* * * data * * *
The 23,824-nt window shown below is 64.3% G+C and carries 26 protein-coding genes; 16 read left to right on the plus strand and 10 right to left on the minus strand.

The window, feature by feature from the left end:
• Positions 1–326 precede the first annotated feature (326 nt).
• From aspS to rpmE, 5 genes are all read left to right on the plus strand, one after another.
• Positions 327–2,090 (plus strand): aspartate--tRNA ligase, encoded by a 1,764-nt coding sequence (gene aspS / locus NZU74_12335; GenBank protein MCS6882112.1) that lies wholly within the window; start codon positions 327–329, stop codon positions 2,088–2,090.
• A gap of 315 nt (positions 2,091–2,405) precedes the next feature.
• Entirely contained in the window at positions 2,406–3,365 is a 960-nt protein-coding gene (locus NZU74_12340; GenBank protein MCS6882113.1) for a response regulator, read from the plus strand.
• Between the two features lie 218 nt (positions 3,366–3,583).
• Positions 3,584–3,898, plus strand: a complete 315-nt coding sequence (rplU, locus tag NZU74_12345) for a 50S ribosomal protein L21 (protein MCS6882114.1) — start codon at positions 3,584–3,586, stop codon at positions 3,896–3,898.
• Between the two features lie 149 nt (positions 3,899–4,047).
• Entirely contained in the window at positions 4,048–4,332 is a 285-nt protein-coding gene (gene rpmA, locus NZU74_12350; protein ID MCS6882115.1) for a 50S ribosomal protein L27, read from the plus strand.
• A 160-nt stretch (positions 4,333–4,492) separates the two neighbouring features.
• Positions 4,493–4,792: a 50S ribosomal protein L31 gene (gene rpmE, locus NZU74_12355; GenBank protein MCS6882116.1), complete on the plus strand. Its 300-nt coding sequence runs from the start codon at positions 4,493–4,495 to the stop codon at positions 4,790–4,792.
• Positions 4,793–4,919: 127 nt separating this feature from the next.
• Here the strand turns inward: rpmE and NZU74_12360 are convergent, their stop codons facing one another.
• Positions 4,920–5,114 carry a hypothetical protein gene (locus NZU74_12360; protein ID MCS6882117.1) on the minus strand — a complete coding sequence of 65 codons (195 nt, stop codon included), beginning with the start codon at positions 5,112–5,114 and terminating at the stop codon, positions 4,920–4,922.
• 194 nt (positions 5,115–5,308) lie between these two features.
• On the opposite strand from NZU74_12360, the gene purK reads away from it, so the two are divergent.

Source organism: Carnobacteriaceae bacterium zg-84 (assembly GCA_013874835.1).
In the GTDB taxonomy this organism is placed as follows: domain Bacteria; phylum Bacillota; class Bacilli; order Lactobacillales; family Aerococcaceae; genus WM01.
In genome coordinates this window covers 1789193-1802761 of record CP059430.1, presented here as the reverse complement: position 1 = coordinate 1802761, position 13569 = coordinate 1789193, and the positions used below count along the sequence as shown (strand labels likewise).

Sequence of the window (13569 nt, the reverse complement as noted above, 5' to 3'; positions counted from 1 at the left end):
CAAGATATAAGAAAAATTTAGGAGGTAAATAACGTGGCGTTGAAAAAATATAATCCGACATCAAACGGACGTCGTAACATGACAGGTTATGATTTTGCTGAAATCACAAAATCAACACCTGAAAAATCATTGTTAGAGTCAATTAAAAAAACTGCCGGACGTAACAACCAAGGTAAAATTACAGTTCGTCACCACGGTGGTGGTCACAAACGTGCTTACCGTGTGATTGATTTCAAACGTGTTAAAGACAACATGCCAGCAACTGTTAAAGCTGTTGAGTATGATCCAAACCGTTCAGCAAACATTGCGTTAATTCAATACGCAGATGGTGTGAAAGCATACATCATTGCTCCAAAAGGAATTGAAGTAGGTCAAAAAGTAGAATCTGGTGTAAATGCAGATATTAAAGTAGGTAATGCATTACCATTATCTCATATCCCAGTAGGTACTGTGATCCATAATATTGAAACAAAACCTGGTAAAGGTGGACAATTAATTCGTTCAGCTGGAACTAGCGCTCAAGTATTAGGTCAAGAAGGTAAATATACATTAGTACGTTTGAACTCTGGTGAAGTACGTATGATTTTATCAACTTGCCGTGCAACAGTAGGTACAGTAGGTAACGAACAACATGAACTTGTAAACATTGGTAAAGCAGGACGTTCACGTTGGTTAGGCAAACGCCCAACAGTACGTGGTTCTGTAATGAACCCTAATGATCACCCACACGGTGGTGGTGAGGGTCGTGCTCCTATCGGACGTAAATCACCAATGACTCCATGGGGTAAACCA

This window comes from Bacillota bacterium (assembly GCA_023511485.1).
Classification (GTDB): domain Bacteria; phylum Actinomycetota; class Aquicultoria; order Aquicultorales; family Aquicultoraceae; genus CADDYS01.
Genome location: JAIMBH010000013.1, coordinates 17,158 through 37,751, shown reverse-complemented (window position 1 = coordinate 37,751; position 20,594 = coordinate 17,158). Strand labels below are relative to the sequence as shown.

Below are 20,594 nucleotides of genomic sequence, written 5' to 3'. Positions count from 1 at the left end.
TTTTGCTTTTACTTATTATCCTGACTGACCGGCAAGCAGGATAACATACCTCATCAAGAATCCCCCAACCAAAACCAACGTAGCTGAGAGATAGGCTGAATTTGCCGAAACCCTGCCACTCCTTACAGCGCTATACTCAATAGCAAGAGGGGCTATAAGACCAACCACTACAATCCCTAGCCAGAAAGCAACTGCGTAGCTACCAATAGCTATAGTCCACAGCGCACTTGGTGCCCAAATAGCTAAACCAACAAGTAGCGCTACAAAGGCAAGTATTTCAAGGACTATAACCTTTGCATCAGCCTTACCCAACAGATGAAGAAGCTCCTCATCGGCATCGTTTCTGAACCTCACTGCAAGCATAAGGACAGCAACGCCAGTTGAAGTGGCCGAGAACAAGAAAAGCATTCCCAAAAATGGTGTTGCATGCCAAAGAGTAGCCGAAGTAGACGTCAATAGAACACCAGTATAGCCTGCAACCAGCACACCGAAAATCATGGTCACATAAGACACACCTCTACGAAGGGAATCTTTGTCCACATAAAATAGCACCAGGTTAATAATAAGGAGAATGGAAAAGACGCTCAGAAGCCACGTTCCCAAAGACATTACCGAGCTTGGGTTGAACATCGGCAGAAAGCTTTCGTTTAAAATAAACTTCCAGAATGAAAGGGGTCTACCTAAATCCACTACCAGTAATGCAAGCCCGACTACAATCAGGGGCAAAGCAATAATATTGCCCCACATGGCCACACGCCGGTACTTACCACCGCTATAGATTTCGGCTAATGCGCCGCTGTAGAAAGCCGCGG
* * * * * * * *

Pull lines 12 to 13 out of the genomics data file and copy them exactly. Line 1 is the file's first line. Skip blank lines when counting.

• A 160-nt stretch (positions 4,333–4,492) separates the two neighbouring features.
• Positions 4,493–4,792: a 50S ribosomal protein L31 gene (gene rpmE, locus NZU74_12355; GenBank protein MCS6882116.1), complete on the plus strand. Its 300-nt coding sequence runs from the start codon at positions 4,493–4,495 to the stop codon at positions 4,790–4,792.